One, it helps us remember, and so even if it's learning words to a song, even in a foreign language, one of the first things I do is I read it as a poem. I mean, no, before that, I translate it, I do a proper literal translation. So I understand it, then I read it as a poem, and I get it, I get it into my soul. And then I start to understand the music. And then I listen to it lots and lots. And all of this work, there's a part of me that still goes, 'Oh, come on, it's a waste of time. Why don't I just get on and learn it?' But all of this stuff is getting into my soul, getting it into my, my body, making me really connect with the meaning, which helps me remember the words.



But more than that, it helps me when I perform it because I am truly connected with it. And that means I can connect to the audience with it. Because if I truly understand what I'm talking about what I'm singing about what I'm expressing, then they're going to understand it much more easily. If I haven't got it into my soul, then I'm just hoping that they can get it into their soul by some sort of osmosis la, la, la.



And I think there's a reason we don't we resist digging into one, I think we think it's a waste of time. And it will be far faster to get on and just learn it learn the music, Lala Land dynamics, learn what we want to say, done, and be perfunctory about it. And two, I think, leaning into the meaning and how we feel about it, and connecting with it can make us feel vulnerable. What if we don't understand it? What if we don't get the right meaning? What if we don't have a connection with it at all what goes on there? And so it, it feels less safe than doing the practical tasks that we know will get us to the end. And I think there's a part of us that feels like it's a bit woowoo and certainly it was with me when I started.



So instead, we look for rules, we look for ways of getting it right, getting it perfect. And if we don't get it perfect, then we must be doing something wrong. And as I say this makes practice all about avoiding failure, and trying to achieve perfection. But the truth is all performance is about communication. It's about transmitting something from you to the audience, whether it's emotion, whether it's story, or whether it's just pure facts, you are trying to get a message across to the audience. It's about communication. And for communication, you have to have connection, because if there's no connection, you cannot transmit through the connection, to reach the other person. And connection requires us to be focusing on the audience and the message and how we communicate this, because then they feel what we feel they understand what we understand. And if we dig into it, we're talking about mirror neurons here. But that level of connection means communication is way more effective. And once you've embedded what you are the message of what you're singing what you're speaking what you're saying to your into your body, you it means that you are then much more able to communicate and if something goes awry, you're much more able to get back in the message. Because as I said last time, it becomes a story that you're telling, even if it's just purely factional, factional? Just about facts, I'm trying to think of the term and I can't think of the term factual, not factorial, factual. There, I got there in the end.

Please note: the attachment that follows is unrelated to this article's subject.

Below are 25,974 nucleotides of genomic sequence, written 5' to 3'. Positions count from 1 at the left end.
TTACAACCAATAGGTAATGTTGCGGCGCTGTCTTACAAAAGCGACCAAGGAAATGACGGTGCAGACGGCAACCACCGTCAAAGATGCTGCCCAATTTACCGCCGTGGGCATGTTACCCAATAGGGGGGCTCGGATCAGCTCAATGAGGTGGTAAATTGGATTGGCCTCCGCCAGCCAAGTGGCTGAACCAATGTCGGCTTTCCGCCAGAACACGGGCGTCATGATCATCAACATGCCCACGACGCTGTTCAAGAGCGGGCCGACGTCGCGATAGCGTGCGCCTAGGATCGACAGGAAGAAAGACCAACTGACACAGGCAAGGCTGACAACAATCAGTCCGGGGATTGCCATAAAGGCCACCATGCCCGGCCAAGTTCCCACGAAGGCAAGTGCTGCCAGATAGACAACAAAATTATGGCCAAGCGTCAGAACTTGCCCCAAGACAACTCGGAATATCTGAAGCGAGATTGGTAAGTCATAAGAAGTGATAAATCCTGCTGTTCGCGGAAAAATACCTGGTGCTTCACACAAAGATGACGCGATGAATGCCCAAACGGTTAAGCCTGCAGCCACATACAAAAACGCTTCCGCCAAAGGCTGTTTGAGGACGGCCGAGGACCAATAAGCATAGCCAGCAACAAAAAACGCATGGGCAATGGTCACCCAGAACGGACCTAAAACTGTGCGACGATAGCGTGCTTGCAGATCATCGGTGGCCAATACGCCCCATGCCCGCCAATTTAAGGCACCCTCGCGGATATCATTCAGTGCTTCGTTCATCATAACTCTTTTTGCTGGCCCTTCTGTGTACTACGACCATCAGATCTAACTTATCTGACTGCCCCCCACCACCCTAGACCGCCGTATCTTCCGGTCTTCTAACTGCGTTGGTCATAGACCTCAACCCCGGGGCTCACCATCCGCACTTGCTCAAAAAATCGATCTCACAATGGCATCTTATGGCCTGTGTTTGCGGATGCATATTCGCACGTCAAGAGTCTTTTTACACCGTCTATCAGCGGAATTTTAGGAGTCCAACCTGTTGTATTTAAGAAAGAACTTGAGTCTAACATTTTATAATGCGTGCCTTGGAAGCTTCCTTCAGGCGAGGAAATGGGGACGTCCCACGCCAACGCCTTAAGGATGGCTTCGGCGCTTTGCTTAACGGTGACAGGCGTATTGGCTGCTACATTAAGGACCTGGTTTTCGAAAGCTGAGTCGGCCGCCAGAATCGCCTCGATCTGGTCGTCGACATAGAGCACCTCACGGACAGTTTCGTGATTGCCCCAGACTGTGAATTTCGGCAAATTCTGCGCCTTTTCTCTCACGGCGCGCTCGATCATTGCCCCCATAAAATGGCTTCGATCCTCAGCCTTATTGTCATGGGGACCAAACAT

Once you know that there's a narrative to the facts you're giving. You can get back into it if you get blown off course. I'm actually looking at looking at it this way. Ooh, can you hear the wind, it's really windy outside? Looking at it this way makes practice more fun. Because instead of just trying to get lots of things, right, you're trying to understand and really connect with what you're doing with what you're saying with what you're performing. And when you have that connection, and you're looking for that connection, it's enjoyable. You're looking for a good thing. And and then I'm not saying you don't look to be accurate, you don't look to do things well, but then the accuracy is about. it's not about accuracy, for accuracy sake. It's not about avoiding criticism and getting everything right. Accuracy is about supporting the message. You want to do it well so that the message is conveyed more, in a way that it is more likely to be received and understood by your audience. It's in order to maximise expression. So, if you view practice just about getting things, right, right or wrong, one that's not enjoyable, and two, it's not effective. Because if you turn it on its head and go into practice going, how do I really connect with this message, I can guarantee you, your performance will improve. I know this through the years and years of working with my clients. If they, if I'm working with a singer, and I'm watching their performance, I'm doing a performance audit, or we're doing a workshop, I'll watch them. And I'll know when they're not connected with their message. And then we'll go over and I'll go, what exactly is going on here? How do you feel about it, what's going on here, and we'll dig in to what they're feeling what the character is feeling, what the words mean, what's going on in the music, to connect them with that message, that story, that narrative.